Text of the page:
Violation 1a. of that letter fingers Kind Fruit & Nut Almond & Apricot for having 3.5 grams of saturated fat per 40 grams of food (the so-called Reference Amount customarily consumed or RACC) which is more than the 1 gram of saturated fat per RACC allowed if is one is going to describe one’s food as healthy.
This is clearly a ridiculous and out-dated requirement: saturated fats are a diverse category of nutrients, some of which are likely very healthy (see my posts on dairy fat or coconut oil). According to these criteria, foods that are clearly very healthy such as avocados, salmon and nuts, cannot be labeled as healthy.
Kind fought back and challenged the FDA and the FDA backed down.
“The FDA said in a statement to The Wall Street Journal that in light of evolving nutrition research and other forthcoming food-labeling rules, “we believe now is an opportune time to re-evaluate regulations concerning nutrient content claims, generally, including the term ‘healthy.’”
However, I don’t think Kind bars are necessarily a healthy good food choice. I think people buy them because they have been slickly marketed as “healthy” and “natural.”
As Marion Nestle points out, when it comes to food labels, “healthy” and “natural” are marketing terms. Their purpose is to sell food products.
The ingredients in the almond and apricot Kind bar are: Almonds, coconut, honey, non GMO glucose, apricots, apple juice, crisp rice, vegetable glycerine, chicory root fiber, soy lecithin, citrus pectin, natural apricot flavor.
Nutrition: 180 calories, 10 g fat (3.5 g saturated fat), 25 mg sodium, 23 g carbs, 3 g fiber, 13 g sugar, 3 g protein
Basically, the healthy part of this Kind Bar is almonds and coconut, which you could purchase for a hell of a lot less than what you are paying for this processed junk.
Also, please note that it doesn’t contain any actual apricots, merely “apricot flavor.”
Also, note that the third ingredient is honey and the fourth is non GMO glucose. What on earth is non GMO glucose? Do we really care whether the added sugar you are pumping into your crappy bars is GMO or non GMO?
Some Kind bars are clearly no healthier than a typical Payday candy bar:
“the packaging of the dark chocolate cherry cashew bar advertises the word “Antioxidants.” In other words, the bar isn’t promoted as being low in sugar, so it’s a fair choice to compare with a PayDay. The Kind bar has 9 grams of fat—1 gram less than PayDay’s bar. The sugar count, at 14 grams, is 2 grams less than PayDay. So far, so good. But this particular Kind product has a total carbohydrate count 1 gram higher than PayDay, and 1 fewer grams of protein. The bar has 2.5 grams of dietary fiber, a fraction more than PayDay.”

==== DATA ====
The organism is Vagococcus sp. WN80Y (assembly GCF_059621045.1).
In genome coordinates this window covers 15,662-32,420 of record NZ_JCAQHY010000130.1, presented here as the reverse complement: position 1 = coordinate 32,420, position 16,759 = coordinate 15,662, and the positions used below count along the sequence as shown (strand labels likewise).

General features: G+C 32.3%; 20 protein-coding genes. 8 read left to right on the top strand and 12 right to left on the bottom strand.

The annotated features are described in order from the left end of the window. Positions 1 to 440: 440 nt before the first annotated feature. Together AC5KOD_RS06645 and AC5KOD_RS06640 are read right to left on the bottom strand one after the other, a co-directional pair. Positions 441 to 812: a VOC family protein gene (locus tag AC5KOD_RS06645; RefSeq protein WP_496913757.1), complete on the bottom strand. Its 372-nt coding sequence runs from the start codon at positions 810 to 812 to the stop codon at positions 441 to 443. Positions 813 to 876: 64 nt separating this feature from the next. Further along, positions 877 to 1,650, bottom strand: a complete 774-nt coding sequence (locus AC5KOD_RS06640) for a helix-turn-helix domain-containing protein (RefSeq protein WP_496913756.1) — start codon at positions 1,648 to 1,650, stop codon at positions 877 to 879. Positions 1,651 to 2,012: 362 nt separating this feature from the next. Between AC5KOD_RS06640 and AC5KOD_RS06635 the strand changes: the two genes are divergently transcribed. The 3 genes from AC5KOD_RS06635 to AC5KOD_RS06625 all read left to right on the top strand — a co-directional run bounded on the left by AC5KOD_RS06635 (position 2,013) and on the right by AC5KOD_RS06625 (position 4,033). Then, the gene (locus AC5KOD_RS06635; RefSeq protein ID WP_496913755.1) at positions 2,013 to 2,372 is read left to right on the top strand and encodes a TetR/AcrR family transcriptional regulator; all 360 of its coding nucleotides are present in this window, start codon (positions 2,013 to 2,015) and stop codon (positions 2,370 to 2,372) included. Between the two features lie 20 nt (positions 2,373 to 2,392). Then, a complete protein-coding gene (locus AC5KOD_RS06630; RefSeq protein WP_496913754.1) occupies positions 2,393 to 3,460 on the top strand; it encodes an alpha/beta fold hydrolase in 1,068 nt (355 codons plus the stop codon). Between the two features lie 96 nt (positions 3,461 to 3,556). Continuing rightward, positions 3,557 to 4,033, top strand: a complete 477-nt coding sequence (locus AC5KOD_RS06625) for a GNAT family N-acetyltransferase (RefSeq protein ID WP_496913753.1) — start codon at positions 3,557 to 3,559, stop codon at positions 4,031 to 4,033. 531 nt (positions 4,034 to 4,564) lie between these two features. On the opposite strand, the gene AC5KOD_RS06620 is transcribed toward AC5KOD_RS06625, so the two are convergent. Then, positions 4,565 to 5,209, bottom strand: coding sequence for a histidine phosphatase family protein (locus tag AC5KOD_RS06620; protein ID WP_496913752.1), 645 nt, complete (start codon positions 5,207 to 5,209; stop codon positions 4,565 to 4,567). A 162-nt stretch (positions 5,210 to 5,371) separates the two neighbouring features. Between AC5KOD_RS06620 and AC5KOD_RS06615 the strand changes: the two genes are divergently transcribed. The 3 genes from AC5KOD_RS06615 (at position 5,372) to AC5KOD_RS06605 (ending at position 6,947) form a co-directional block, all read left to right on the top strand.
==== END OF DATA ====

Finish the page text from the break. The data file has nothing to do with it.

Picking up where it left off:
The Kind PR machine responds thusly:
“It is not at all a fair comparison to equate KIND’s Dark Chocolate Cherry Cashew bar to a Pay Day,” a company spokesman said. “This completely ignores the nutrient-rich ingredients that are in a KIND bar, not to mention the exponentially lower level of sodium.”
You can buy 24 Payday bars at Sam’s Club for $14, about 61 cents a bar.
To be fair to the EFOSC, she usually only eats Kind bars that have about 5 grams of sugar.
Preventing Stroke and Heart Attack with 30g of “Mixed Nuts” Daily
The PREDIMED trial, in particular, showed a remarkable benefit in reducing heart attacks and strokes when patients ate a Mediterranean diet supplemented with 30g mixed nuts per day (15g walnuts, 7.5g almonds and 7.5g hazelnuts). Walnuts and almonds are actually drupes, but hazelnuts are true nuts.
The Mediterranean diet, including nuts, reduced the risk of cardiovascular diseases (myocardial infarction, stroke or cardiovascular death) by 30% and specifically reduced the risk of stroke by 49% when compared to a reference diet consisting of advice on a low-fat diet (American Heart Association guidelines). The Mediterranean diet enriched with extra-virgin olive oil also reduced the risk of cardiovascular diseases by 30%.
You can buy 454 grams of walnuts or hazelnuts for $14 , and 454 grams of almonds for $10. Thus, for 46 cents for the walnuts, 23 cents for the hazelnuts and 16 cents for the almonds (total 85 cents) you can recreate the snack that the Spaniards ate in PREDIMED.
This compares to Kind bars which retail anywhere from $1.99 to $3.50.
“WALNUTS. Walnuts differ from other nuts in that they are very rich in omega 6 and omega 3 type unsaturated fats. Moreover, the antioxidants they contain are among the most powerful in the plant world. It should be mentioned that, like omega 3 in fish, nut fats possess important beneficial properties for general health and the heart in particular.
ALMONDS. Almonds form part of many traditional desserts and sweets of Arabic origin, such as nougat. Currently, Spain is the second largest producer and consumer of almonds in the world, after the United States. As with hazelnuts and olive oil, almonds are rich in oleic acid. They differ from other nuts in that they contain more fibre, vitamin E, calcium and magnesium.
HAZELNUTS. Hazelnuts, another widely consumed nut in Spain, are very rich in oleic acid. Furthermore, they are nuts that provide a large amount of folic acid, a vitamin very important for regulating the metabolism, a lack of which can lead to thrombosis and an acceleration of degenerative processes such as arteriosclerosis and senile dementia.”
Unfortunately, I can eat neither hazelnuts nor walnuts (tree nut allergy), but I’ve decided to create for my patients little baggies filled with 30 grams of the magical PREDIMED nut mixture. I’ll give these out during office visits as I explain the glories of the Mediterranean diet (I’ll try to forbear elaborating to them the difference between drupes and nuts).
I need a catchy name for these bags-“Pearson’s PREDIMED bags” or “Stroke-busting nuts?”
If any reader or patient has a suggestion, please add it to the comments.
If I choose your suggestion, I’ll provide you with 10 bags of nuts and oodles of glory!